Some women look and feel great in a two piece bikini; but for the rest of us going to the beach in that 'state' can be a nightmare. 

 I could not understand why the fashion world embraced the bikini so warmly and why they would call it emancipated beach wear. It just seemed to me that a random man a long time ago, decided to put a woman like so many times before in a skimpy little two piece to prance around in. This may sound like the ramblings of a feminist; and maybe they are. I cannot ignore the overwhelming presence of bikinis in every clothing store indicating to me that there is a high demand for this scanty swimwear, and that many women may not share my sentiments.

I started thinking that maybe the emancipation is not of the two piece swim suit but of the woman who has the choice of whether or not to wear the two piece swim suit. The very existence of the bikini may feel like an insult to some, but the emancipated woman knows not to feel pressured to wear these briefs. She is also smart enough to know that if it doesn't feel good, it probably won't look good either.

I have not waged war on the bikini, and I have not written off swim wear altogether; Once I got past the fear of the swimsuit section, and looked beyond the two piece I found some wearable beach wear.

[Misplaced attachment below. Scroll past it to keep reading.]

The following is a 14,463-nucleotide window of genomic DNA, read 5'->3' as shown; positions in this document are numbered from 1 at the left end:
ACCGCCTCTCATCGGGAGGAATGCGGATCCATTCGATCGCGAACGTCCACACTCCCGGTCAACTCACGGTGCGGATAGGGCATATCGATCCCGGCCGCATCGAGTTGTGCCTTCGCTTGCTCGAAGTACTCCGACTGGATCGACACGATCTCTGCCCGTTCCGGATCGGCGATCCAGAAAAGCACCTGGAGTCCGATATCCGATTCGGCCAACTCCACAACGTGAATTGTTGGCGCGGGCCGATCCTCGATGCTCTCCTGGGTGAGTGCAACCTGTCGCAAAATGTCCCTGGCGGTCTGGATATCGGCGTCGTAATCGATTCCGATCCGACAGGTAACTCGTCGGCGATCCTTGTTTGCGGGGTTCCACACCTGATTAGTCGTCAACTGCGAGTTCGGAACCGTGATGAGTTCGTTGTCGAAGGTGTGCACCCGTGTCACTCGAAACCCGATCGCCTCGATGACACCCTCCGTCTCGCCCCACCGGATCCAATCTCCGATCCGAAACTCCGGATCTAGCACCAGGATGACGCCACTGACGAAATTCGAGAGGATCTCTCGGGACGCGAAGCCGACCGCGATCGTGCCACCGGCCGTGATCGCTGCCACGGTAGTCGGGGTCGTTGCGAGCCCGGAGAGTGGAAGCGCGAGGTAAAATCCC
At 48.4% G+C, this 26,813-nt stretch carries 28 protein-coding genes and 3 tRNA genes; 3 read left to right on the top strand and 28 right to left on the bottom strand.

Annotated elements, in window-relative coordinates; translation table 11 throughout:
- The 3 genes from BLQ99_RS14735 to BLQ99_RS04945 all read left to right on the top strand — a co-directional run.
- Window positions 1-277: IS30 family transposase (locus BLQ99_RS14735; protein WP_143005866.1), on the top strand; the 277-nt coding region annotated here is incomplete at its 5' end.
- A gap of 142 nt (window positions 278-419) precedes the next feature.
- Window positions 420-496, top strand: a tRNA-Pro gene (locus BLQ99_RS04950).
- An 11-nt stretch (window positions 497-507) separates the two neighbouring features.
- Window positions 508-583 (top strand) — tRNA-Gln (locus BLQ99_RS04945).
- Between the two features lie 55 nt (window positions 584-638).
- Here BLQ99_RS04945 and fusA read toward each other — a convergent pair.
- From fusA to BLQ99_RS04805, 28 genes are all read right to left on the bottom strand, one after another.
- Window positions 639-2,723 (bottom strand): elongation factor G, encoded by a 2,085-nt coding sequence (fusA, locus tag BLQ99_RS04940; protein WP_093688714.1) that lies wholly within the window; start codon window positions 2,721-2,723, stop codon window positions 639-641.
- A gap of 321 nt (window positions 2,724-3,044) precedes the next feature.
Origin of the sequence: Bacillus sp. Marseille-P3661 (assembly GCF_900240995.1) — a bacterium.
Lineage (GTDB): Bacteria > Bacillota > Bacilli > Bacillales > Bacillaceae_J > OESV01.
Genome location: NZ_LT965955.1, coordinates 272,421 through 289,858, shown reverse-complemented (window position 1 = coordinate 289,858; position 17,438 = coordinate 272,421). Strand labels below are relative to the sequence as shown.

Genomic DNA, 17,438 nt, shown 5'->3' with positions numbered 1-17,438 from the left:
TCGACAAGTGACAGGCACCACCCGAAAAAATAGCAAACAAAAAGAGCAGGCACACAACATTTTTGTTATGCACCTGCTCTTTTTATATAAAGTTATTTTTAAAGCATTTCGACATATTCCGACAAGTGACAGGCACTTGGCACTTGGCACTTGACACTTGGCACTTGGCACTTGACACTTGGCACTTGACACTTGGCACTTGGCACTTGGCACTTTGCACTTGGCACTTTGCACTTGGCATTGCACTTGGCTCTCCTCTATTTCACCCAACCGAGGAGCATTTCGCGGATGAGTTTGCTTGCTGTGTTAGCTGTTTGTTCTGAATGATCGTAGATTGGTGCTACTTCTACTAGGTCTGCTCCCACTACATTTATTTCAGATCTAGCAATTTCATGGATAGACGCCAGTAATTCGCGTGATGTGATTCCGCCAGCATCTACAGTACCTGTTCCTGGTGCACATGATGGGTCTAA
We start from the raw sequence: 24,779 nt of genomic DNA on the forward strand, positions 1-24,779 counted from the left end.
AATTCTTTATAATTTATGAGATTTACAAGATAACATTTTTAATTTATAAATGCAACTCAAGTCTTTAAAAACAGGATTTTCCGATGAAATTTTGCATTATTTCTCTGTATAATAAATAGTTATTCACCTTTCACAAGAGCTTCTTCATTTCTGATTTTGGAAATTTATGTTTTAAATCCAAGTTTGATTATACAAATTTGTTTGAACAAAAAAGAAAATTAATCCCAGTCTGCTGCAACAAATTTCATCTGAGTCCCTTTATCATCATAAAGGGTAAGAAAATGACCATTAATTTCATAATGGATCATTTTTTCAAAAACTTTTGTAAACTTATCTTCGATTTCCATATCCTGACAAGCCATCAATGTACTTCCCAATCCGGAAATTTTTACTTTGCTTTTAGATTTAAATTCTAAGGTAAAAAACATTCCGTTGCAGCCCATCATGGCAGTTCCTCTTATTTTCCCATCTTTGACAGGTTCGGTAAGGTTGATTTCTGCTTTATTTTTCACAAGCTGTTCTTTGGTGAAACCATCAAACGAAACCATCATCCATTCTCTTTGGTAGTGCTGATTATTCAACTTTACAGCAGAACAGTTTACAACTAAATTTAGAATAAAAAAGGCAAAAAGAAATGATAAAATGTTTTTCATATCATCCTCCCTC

The kaftan is the most useful of the lot in my opinion; you can cover up before and after the dips, or while you bask in the sun.
I am going the one piece route this year..and will be keeping the fabulous kaftan close by..

Sunday, 20 November 2011


It’s no secret that popular culture celebrates the ‘thin’ and associates them with being happy and beautiful. This misconception has somehow been entrenched in our brains, so much so that the very thought of 5 more kilograms in our bodies is enough to send us into a deep dark place. I recently went into such a dark place when a lady at the canteen innocently commented that I had put on weight; she said “unonile” (you've gained weight) with a misguided enthusiasm. Those few words sent me into shock followed by an immediate wager of war against food, and in seconds I went from “happy” to insecure and miserable.